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Virtualization

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Title: Virtualization Author: mcolef Last modified by: dunny Created Date: 12/4/2012 2:48:23 AM Document presentation format: On-screen Show (4:3) Other titles – PowerPoint PPT presentation

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Title: Virtualization


1
Virtualization
  • Virtual Data Center Design

2
Goals
  • Mengapa membutuhkan virtualisasi ?
  • Memahami dasar dari virtualisasi
  • Teknologi virtualisasi

3
Problem
  • Perusahaan IT center mendukung berbagai macam
    aplikasi
  • Microsoft Exchange
  • Oracle
  • SAP
  • Web servers
  • Citrix
  • Setiap layanan aplikasi membutuhkan environment
    yang berbeda-beda
  • Specific version of operating system
  • Multiple processors and disks
  • Specialized configurations

4
Problem (continued)
  • Kerumitan menggabungkan layanan pada satu server
    yang sama
  • Konflik kebutuhan
  • Beban perangkat lunak yang tidak mampu di atasi
    perangkat keras
  • Kerumitan melakukan upgrade atau comissioning
    sebuah layanan
  • Membuat server shadow untuk proses debug dan test
  • Rumit dalam changeover
  • Kerumitan dalam menambah atau upgrade perangkat
    keras maupun OS
  • Testing dan melakukan benchmarking konfigurasi
    pada layanan yang aktif
  • Impossible load balancing
  • Layanan terikat pada satu sistem
  • Sebagian underused, sebagian overused

5
Virtualization
  • Virtualisasi ? Isitilah dalam komputasi yang
    mengacu pada sumber daya komputer.
  • Definisi
  • Teknik menyembunyikan sumber daya fisik komputer
  • End user tidak berinteraksi secara langsung
  • Satu sumber daya fisik berfungsi sebagai multi
    logical resource
  • Atau multi sumber daya fisik muncul sebagai satu
    sumber daya logical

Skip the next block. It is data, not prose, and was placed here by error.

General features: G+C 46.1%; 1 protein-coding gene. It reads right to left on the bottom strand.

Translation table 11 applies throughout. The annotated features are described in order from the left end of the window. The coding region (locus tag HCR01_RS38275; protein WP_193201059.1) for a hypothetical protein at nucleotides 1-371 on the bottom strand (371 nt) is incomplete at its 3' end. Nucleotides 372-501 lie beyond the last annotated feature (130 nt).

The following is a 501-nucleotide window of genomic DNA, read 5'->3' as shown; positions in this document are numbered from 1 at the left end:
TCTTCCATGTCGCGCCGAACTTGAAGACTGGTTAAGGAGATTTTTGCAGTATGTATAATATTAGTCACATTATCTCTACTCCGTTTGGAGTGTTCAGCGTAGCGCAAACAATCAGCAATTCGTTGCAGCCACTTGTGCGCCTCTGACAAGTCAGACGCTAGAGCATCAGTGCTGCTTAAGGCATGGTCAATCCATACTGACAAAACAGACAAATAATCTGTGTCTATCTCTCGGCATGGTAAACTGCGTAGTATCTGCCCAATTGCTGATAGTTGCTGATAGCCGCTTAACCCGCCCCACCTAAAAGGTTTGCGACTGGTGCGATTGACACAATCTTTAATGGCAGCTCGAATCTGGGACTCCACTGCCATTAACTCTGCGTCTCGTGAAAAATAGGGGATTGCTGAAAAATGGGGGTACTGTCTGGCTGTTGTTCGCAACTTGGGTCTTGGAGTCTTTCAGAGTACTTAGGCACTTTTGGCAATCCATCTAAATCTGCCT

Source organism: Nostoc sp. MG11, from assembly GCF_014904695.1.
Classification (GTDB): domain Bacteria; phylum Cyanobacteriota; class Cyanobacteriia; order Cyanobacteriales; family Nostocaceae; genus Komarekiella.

6
Virtualization
  • Tema utama dari teknologi virtualisasi adalah
    menyembunyikan detil teknik melalui proses
    enkapsulasi.
  • Virtualisasi membuat sebuah antarmuka eksternal
    yang menyembunyikan implementasi yang terjadi
    didalamnya seperti proses multiplexing dsb dengan
    menggabungkan sumber daya dari beberapa lokasi
    yang berbeda atau dengan melakukan penyederhanaan
    kontrol sistem.

7
Virtualization
  • Terbagi menjadi dua kategori utama
  • Platform virtualisasi melibatkan simulasi dari
    mesin virtual
  • Resource Virtualisasi melibatkan simulasi dari
    sumberdaya yang digabungkan atau disederhanakan

8
Platform Virtualization
  • Pembuatan mesin virtual yang digunakan sebagai
    kombinasi dari perangkat keras dan perangkat
    lunak sebagai platform virtualisasi.
  • Dilakukan diatas sebuah platform perangkat keras
    (host) dengan sebuah software sebagai kontrol
    yang dapat membuat sebuah lingkungan simulasi
    komputer (Virtual Machine) atau guest
  • Guest adalah berjalan sebagai OS seperti
    layaknya terpasang pada sebuah hardware platform
    standalone
  • Untuk membuat guest system bekerja dengan baik,
    sistem harus bersifat robust untuk mendukung
    sistem external dari guest

9
Platform Virtualization
  • Terdapat beberapa pendekatan ( bukan merupakan
    terminologi universal )
  • Emulation / Simulation
  • Native dan Full Virtualization

10
Platform Virtualization
  • Emulation or simulation
  • Berjalan pada CPU yang berbeda untuk tiap guest
  • Bochs, PearPC, PPC version of Virtual PC, QEMU.